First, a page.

Matilda is, of course ancestor to the line of Plantagenet kings that followed on from her son, and through her maternal side, they also have a line of descent from both King Malcolm of Scotland and the royal House of Wessex via St Margaret. Both claimants were, therefore, among Richard III’s ancestors.
An interesting post on the subject of Matilda from the FB page ‘House of Plantagenet History & Geneology’ :https://www.facebook.com/groups/41546823396/permalink/10154937093853397/
The palatial 17thc mansion called Amesbury Abbey (now a private nursing home) stands in beautiful landscaped gardens near the curve of the Avon and on the edge of the Stonehenge World Heritage Landscape.
The original monastic building from which it takes its name, the Fontrevraudine Priory of Amesbury, is long gone, a victim of Henry VIII’s Reformation—not one stone remains visible above ground (although rumours abound that a piece of external wall along the perimeter of the property might be medieval.) However, painted tiles dating between the 12th and 15th C often turn up when the gardeners do the rose-beds, along with fragments of glass and other relevant debris. This has recently led experts to pinpoint the probable position of the vanished priory church, standing slightly north of the present house.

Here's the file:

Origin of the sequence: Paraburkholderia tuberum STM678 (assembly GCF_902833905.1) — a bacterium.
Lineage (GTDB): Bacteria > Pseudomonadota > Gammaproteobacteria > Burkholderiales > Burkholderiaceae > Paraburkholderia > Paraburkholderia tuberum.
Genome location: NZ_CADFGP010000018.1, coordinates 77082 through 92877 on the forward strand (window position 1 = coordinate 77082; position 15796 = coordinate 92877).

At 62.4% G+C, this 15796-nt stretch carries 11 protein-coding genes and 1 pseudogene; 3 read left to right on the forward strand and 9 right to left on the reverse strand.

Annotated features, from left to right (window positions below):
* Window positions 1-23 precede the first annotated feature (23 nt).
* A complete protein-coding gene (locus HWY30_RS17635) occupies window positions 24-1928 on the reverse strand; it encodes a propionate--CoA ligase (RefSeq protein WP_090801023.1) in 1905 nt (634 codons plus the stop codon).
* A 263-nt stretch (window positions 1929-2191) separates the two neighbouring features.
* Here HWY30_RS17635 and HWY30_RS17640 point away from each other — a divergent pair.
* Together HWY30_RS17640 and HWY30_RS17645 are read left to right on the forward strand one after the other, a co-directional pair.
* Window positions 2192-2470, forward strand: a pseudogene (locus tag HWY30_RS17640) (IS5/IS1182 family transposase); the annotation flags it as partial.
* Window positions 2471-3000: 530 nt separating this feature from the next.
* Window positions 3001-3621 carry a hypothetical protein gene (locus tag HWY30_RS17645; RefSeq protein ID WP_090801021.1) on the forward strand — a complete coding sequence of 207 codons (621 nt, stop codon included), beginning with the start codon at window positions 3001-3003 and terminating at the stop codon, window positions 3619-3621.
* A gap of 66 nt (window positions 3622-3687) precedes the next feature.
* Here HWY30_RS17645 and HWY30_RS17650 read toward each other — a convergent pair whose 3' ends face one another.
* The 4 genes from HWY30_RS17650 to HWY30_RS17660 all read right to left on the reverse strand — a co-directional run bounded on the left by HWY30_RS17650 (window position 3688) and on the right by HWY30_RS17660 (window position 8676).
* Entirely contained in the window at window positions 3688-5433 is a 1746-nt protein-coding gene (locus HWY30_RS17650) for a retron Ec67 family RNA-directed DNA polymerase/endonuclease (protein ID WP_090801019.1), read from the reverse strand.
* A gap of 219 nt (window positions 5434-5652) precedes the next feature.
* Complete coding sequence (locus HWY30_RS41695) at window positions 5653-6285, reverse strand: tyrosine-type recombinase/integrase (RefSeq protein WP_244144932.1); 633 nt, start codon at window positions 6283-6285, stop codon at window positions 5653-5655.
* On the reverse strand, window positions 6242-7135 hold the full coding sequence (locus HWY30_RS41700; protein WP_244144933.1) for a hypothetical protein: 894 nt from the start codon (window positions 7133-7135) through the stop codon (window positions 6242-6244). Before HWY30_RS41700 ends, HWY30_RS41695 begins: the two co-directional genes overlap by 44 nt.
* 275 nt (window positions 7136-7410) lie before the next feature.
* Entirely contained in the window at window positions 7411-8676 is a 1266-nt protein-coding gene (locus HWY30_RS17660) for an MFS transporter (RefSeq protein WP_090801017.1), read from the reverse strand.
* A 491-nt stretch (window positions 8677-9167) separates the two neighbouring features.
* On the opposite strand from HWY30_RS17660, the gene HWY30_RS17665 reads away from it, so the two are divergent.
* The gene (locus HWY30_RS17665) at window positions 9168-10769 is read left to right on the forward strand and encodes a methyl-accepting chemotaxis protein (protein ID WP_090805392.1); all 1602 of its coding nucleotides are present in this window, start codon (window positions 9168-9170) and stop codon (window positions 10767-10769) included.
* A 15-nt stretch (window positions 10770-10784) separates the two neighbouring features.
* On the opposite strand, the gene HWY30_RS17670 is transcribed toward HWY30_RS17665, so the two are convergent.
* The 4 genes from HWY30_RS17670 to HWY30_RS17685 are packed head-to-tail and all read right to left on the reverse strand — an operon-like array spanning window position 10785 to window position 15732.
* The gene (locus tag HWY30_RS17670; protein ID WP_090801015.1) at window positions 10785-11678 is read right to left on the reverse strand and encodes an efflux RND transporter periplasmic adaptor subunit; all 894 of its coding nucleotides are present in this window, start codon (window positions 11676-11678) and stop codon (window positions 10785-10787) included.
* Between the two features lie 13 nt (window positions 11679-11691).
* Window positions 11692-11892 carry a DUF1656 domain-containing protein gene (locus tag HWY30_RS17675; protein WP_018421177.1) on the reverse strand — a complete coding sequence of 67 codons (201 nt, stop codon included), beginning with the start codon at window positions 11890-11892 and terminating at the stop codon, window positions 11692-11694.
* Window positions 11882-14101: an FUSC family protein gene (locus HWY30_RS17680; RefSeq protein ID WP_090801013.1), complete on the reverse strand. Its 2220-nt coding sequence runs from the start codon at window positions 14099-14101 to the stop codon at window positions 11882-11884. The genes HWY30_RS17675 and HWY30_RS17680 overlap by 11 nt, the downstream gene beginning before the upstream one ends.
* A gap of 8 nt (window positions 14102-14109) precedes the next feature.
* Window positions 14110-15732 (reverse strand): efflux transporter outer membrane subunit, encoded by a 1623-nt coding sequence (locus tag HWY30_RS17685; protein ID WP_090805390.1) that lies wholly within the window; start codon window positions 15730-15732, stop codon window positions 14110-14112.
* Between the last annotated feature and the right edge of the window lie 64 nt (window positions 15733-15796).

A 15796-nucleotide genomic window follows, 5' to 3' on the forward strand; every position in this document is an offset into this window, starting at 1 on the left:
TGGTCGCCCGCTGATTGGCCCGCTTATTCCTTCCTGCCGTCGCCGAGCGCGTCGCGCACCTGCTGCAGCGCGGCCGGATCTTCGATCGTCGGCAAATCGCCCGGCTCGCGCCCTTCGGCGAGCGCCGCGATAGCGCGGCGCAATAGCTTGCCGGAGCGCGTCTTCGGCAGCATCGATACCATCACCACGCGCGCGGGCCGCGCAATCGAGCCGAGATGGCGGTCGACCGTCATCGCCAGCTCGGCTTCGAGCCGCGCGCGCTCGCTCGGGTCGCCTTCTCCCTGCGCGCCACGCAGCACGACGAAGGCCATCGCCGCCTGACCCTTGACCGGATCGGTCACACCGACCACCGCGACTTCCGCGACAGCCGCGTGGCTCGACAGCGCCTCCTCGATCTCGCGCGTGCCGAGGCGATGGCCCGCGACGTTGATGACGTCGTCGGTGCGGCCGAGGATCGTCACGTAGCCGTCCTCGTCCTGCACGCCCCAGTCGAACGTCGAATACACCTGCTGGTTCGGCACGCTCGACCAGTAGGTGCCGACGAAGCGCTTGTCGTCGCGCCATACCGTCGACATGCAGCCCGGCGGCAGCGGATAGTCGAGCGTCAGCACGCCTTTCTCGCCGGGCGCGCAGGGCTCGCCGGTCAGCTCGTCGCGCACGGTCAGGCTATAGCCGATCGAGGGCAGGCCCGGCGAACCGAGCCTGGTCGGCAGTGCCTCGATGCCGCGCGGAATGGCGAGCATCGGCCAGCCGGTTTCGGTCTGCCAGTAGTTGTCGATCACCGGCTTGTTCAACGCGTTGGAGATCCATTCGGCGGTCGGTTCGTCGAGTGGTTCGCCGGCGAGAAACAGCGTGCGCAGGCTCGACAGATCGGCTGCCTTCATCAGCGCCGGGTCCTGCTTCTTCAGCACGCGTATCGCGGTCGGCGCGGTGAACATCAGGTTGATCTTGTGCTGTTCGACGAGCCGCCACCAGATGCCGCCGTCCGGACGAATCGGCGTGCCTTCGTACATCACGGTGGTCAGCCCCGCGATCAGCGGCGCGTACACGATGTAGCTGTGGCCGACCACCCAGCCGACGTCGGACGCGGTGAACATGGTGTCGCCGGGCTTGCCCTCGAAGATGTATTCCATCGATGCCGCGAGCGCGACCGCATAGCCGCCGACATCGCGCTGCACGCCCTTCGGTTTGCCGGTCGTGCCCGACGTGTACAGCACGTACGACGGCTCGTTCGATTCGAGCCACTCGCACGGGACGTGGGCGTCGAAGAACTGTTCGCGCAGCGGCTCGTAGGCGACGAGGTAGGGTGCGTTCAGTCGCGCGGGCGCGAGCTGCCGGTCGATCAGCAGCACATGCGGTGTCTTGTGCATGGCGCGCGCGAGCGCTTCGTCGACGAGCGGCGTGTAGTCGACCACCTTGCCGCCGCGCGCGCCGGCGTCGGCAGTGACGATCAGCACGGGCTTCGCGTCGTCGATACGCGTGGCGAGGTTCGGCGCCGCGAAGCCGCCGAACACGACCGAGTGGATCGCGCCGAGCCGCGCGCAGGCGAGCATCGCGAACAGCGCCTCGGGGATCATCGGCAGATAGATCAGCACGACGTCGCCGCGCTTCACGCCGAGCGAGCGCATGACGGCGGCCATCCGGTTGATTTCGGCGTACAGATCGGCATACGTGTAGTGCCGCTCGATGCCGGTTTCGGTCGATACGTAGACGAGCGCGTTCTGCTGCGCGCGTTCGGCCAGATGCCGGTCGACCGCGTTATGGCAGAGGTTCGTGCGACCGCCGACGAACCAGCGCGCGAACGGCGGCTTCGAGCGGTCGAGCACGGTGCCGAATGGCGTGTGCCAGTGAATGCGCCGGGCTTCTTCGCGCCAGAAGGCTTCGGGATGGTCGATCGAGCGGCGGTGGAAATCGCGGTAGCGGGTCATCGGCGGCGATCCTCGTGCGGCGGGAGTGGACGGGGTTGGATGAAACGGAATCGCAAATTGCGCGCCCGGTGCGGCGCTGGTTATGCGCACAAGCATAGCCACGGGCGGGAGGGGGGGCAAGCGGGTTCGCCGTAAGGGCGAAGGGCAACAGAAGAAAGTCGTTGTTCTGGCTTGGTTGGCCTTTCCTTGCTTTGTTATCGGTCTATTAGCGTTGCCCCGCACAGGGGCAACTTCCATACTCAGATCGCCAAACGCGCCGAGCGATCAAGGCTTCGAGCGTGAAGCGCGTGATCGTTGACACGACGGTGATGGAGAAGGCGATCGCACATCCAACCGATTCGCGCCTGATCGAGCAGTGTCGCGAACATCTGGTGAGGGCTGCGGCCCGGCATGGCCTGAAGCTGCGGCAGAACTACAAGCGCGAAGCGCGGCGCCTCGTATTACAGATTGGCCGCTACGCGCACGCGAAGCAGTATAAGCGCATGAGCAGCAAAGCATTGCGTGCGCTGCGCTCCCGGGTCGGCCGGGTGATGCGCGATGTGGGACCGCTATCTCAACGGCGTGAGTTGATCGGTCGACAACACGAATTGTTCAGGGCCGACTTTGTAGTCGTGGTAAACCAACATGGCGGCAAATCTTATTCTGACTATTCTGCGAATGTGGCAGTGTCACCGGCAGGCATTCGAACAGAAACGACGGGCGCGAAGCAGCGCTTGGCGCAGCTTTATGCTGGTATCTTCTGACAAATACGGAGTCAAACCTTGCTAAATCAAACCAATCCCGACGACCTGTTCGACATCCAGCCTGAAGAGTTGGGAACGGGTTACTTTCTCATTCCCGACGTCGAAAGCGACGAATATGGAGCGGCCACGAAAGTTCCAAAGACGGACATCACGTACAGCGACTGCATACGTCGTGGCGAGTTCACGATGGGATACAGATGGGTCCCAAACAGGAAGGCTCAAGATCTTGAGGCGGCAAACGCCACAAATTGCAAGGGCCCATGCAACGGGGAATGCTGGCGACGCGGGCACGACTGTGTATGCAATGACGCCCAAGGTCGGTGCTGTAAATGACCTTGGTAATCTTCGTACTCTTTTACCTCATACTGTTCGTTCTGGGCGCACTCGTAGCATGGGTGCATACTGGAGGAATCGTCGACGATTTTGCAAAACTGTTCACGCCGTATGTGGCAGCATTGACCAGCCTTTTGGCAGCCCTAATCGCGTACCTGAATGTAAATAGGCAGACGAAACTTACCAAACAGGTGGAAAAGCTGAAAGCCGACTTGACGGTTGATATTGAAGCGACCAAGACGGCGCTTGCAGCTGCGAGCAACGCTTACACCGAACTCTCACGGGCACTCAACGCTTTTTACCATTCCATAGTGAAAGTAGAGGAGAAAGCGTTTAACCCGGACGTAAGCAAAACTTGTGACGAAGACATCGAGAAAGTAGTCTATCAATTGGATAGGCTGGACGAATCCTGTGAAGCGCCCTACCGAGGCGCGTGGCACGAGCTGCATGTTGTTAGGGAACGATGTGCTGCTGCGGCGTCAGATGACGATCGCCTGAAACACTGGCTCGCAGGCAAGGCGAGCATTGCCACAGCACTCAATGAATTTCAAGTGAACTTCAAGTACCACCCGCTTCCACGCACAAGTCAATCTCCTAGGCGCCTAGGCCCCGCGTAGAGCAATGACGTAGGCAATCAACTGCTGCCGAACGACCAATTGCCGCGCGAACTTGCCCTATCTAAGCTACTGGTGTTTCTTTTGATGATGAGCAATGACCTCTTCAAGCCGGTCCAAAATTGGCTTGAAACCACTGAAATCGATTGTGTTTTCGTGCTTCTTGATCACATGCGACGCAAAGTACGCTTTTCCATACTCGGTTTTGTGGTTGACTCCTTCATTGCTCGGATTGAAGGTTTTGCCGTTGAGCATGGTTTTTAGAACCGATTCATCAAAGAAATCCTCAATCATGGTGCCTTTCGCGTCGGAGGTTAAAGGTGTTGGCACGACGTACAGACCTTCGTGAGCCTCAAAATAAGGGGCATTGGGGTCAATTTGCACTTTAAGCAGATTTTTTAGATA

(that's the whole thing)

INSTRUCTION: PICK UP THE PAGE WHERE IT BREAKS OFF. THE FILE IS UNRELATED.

The priory was originally built as a daughter house of Fontrevaud, after the town’s first abbey, founded in Saxon times by Queen Elfrida, was dissolved in 1177. The old Benedictine nuns were sent upon their way (most of them having supposedly lived scandalous lives!) and 21-24 nuns from Fontevraud in France were moved in, along with some English sisters from Worcestershire.
The early Plantagenets, who had a great affinity with Fontevraud, the final resting place of Henry II, Eleanor of Aquitaine, and Richard I, greatly favoured the Amesbury daughter-house. Eleanor of Aquitaine’s foster daughter, Amiria, decided to take the veil there, and when Eleanor herself died in 1203, the prioress paid a rent from the Exchequer to the Abbess of Fontevrault to have a chaplain pray for Eleanor’s soul.
It was not all about religion. King John had rather secular dealings with the priory in 1215 when the barons were in revolt. He hid part of the royal treasury in the vaults for safekeeping.